The Unix shell has been around longer than most of its users have been alive. It has survived so long because it’s a power tool that allows people to do complex things with just a few keystrokes. More importantly, it helps them combine existing programs in new ways and automate repetitive tasks so they aren’t typing the same things over and over again. Use of the shell is fundamental to using a wide range of other powerful tools and computing resources (including “high-performance computing” supercomputers). These lessons will start you on a path towards using these resources effectively.
Prerequisites: This lesson guides you through the basics of file systems and the shell. If you have stored files on a computer at all and recognize the word “file” and either “directory” or “folder” (two common words for the same thing), you’re ready for this lesson.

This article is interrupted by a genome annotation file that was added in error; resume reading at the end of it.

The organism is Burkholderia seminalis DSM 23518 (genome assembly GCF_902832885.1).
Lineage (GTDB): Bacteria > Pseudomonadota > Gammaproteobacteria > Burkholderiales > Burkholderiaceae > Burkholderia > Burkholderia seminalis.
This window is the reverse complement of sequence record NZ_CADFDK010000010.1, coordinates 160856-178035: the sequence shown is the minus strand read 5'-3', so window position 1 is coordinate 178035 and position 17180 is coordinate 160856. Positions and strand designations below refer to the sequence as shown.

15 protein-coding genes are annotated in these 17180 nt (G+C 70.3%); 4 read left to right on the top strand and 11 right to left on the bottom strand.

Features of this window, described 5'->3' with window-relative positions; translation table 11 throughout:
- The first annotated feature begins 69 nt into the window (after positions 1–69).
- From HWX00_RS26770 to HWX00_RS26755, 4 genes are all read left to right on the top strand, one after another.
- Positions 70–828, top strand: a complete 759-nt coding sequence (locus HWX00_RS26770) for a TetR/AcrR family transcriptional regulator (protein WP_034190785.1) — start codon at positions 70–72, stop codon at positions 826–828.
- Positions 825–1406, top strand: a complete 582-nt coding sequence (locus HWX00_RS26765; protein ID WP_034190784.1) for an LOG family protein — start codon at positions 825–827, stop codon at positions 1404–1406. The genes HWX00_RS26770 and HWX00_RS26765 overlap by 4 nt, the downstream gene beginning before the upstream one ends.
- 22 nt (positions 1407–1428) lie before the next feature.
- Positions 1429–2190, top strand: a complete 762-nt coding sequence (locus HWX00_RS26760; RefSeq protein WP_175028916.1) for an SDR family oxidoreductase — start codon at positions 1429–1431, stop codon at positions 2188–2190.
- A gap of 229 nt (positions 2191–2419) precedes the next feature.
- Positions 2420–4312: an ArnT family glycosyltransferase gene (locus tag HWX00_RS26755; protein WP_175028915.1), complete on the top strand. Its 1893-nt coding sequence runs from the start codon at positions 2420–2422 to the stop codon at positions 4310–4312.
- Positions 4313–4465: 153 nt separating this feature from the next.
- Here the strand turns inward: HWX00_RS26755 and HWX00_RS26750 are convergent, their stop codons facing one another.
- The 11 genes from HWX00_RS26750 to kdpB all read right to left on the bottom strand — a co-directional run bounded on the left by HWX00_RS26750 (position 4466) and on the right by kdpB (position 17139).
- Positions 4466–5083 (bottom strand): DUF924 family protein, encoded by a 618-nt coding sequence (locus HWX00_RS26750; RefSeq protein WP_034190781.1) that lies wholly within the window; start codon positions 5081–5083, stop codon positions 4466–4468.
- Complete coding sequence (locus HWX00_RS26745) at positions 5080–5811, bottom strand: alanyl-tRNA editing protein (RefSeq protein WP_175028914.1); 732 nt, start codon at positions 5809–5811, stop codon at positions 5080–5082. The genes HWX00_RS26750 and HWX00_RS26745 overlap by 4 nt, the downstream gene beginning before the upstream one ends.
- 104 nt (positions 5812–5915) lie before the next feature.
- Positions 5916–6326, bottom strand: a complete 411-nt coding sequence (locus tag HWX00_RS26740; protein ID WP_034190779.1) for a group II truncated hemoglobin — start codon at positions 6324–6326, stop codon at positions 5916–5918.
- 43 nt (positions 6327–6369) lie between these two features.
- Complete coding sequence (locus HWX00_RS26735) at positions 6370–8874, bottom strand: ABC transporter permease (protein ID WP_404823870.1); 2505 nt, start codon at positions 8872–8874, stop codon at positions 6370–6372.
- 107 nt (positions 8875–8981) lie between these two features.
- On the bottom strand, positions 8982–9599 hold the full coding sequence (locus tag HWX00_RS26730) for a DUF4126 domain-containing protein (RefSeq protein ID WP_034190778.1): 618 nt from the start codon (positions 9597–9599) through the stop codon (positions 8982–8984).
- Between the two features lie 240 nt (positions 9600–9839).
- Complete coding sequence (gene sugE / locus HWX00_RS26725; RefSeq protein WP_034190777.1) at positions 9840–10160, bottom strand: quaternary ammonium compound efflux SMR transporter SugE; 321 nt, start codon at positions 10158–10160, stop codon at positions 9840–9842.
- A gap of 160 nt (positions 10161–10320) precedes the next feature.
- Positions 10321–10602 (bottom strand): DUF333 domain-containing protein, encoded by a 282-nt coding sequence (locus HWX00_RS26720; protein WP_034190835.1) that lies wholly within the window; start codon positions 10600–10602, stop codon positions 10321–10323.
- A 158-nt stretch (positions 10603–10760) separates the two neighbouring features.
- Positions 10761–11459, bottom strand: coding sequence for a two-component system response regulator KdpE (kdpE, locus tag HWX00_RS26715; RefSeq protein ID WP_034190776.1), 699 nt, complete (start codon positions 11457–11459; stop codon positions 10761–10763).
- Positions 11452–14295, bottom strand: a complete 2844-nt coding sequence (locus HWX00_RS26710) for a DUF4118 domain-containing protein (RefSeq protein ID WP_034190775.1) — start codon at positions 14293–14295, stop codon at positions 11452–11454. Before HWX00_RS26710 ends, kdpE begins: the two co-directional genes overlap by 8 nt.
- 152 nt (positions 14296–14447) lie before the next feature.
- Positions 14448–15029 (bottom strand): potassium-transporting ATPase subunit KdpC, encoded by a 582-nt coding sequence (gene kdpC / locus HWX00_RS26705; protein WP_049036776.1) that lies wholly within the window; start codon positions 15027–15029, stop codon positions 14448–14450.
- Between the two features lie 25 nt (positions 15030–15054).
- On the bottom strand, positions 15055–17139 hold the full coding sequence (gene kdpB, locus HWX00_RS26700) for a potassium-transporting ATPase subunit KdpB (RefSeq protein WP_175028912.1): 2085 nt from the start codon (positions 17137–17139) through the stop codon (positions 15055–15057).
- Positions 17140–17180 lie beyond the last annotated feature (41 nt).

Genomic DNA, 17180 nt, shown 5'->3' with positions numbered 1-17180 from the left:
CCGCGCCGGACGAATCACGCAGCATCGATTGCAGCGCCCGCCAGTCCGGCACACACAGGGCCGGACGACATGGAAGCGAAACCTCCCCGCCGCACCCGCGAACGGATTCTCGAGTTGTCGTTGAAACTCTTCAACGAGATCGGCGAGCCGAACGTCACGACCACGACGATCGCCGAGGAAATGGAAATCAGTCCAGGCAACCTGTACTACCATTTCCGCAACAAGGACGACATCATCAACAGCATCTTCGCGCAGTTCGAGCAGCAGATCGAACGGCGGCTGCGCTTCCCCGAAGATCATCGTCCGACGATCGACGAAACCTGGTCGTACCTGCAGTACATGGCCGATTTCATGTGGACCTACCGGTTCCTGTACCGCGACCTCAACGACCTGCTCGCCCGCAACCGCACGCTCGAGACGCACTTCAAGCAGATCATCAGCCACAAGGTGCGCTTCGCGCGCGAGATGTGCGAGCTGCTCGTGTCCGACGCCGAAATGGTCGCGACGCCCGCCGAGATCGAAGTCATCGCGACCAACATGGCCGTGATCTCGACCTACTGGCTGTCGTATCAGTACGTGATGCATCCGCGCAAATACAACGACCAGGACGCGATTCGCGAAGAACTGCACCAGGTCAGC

If you’re already comfortable manipulating files and directories, searching for files with grep and find, and writing simple loops and scripts, you probably want to explore the next lesson: shell-extras on December 16.
The workshop will be held for two consecutive Monday afternoons from 1pm to 4pm on Dec 9 & 16 at the Jackson Laboratory campuses in Bar Harbor, Maine and Farmington, Connecticut. Participants must attend in person. Remote attendance from desks, home, or away will not be supported.